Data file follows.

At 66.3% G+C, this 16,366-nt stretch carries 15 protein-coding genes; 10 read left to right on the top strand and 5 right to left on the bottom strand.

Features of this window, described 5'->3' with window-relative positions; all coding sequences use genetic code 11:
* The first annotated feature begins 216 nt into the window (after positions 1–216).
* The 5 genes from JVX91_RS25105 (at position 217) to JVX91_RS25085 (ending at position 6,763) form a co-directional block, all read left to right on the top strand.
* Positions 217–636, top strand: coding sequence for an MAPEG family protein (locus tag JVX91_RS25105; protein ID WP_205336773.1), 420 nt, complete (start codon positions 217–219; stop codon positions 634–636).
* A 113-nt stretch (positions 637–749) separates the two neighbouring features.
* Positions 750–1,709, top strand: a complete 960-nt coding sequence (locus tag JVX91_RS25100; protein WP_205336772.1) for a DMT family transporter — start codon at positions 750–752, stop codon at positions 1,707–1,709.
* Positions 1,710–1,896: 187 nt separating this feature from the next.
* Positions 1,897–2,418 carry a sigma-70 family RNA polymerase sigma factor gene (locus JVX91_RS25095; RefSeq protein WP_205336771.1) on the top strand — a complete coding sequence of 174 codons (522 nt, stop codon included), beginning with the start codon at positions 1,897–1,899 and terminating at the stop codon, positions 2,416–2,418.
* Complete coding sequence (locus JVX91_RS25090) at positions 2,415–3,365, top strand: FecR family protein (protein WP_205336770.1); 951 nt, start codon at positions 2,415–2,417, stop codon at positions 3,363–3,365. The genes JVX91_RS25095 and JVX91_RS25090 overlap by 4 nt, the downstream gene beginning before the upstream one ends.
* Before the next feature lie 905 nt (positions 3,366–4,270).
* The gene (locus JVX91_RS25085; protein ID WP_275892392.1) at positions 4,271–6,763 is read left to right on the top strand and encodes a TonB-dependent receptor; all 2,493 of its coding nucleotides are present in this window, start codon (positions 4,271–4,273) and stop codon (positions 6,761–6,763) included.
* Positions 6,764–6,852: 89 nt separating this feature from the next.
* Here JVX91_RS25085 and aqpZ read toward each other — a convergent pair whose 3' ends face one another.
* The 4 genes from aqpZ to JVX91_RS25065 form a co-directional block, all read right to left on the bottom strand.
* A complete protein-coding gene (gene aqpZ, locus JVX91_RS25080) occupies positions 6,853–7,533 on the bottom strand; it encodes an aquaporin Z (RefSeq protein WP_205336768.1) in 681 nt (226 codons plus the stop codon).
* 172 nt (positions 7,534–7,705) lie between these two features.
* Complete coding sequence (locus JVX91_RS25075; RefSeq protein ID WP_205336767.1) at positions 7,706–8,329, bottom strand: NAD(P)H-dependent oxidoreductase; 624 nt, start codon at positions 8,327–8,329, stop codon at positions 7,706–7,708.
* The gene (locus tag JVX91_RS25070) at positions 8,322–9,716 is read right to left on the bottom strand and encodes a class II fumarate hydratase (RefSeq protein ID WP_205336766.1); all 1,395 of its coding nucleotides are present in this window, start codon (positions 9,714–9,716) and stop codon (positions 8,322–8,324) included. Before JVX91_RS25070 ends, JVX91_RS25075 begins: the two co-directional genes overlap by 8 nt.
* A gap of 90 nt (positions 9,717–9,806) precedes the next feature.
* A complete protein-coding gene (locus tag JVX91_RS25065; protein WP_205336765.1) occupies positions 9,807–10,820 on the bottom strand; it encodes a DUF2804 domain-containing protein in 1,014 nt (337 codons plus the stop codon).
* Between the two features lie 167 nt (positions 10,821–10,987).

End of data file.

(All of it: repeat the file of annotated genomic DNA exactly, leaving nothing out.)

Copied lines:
At 66.3% G+C, this 16,366-nt stretch carries 15 protein-coding genes; 10 read left to right on the top strand and 5 right to left on the bottom strand.

Features of this window, described 5'->3' with window-relative positions; all coding sequences use genetic code 11:
* The first annotated feature begins 216 nt into the window (after positions 1–216).
* The 5 genes from JVX91_RS25105 (at position 217) to JVX91_RS25085 (ending at position 6,763) form a co-directional block, all read left to right on the top strand.
* Positions 217–636, top strand: coding sequence for an MAPEG family protein (locus tag JVX91_RS25105; protein ID WP_205336773.1), 420 nt, complete (start codon positions 217–219; stop codon positions 634–636).
* A 113-nt stretch (positions 637–749) separates the two neighbouring features.
* Positions 750–1,709, top strand: a complete 960-nt coding sequence (locus tag JVX91_RS25100; protein WP_205336772.1) for a DMT family transporter — start codon at positions 750–752, stop codon at positions 1,707–1,709.
* Positions 1,710–1,896: 187 nt separating this feature from the next.
* Positions 1,897–2,418 carry a sigma-70 family RNA polymerase sigma factor gene (locus JVX91_RS25095; RefSeq protein WP_205336771.1) on the top strand — a complete coding sequence of 174 codons (522 nt, stop codon included), beginning with the start codon at positions 1,897–1,899 and terminating at the stop codon, positions 2,416–2,418.
* Complete coding sequence (locus JVX91_RS25090) at positions 2,415–3,365, top strand: FecR family protein (protein WP_205336770.1); 951 nt, start codon at positions 2,415–2,417, stop codon at positions 3,363–3,365. The genes JVX91_RS25095 and JVX91_RS25090 overlap by 4 nt, the downstream gene beginning before the upstream one ends.
* Before the next feature lie 905 nt (positions 3,366–4,270).
* The gene (locus JVX91_RS25085; protein ID WP_275892392.1) at positions 4,271–6,763 is read left to right on the top strand and encodes a TonB-dependent receptor; all 2,493 of its coding nucleotides are present in this window, start codon (positions 4,271–4,273) and stop codon (positions 6,761–6,763) included.
* Positions 6,764–6,852: 89 nt separating this feature from the next.
* Here JVX91_RS25085 and aqpZ read toward each other — a convergent pair whose 3' ends face one another.
* The 4 genes from aqpZ to JVX91_RS25065 form a co-directional block, all read right to left on the bottom strand.
* A complete protein-coding gene (gene aqpZ, locus JVX91_RS25080) occupies positions 6,853–7,533 on the bottom strand; it encodes an aquaporin Z (RefSeq protein WP_205336768.1) in 681 nt (226 codons plus the stop codon).
* 172 nt (positions 7,534–7,705) lie between these two features.
* Complete coding sequence (locus JVX91_RS25075; RefSeq protein ID WP_205336767.1) at positions 7,706–8,329, bottom strand: NAD(P)H-dependent oxidoreductase; 624 nt, start codon at positions 8,327–8,329, stop codon at positions 7,706–7,708.
* The gene (locus tag JVX91_RS25070) at positions 8,322–9,716 is read right to left on the bottom strand and encodes a class II fumarate hydratase (RefSeq protein ID WP_205336766.1); all 1,395 of its coding nucleotides are present in this window, start codon (positions 9,714–9,716) and stop codon (positions 8,322–8,324) included. Before JVX91_RS25070 ends, JVX91_RS25075 begins: the two co-directional genes overlap by 8 nt.
* A gap of 90 nt (positions 9,717–9,806) precedes the next feature.
* A complete protein-coding gene (locus tag JVX91_RS25065; protein WP_205336765.1) occupies positions 9,807–10,820 on the bottom strand; it encodes a DUF2804 domain-containing protein in 1,014 nt (337 codons plus the stop codon).
* Between the two features lie 167 nt (positions 10,821–10,987).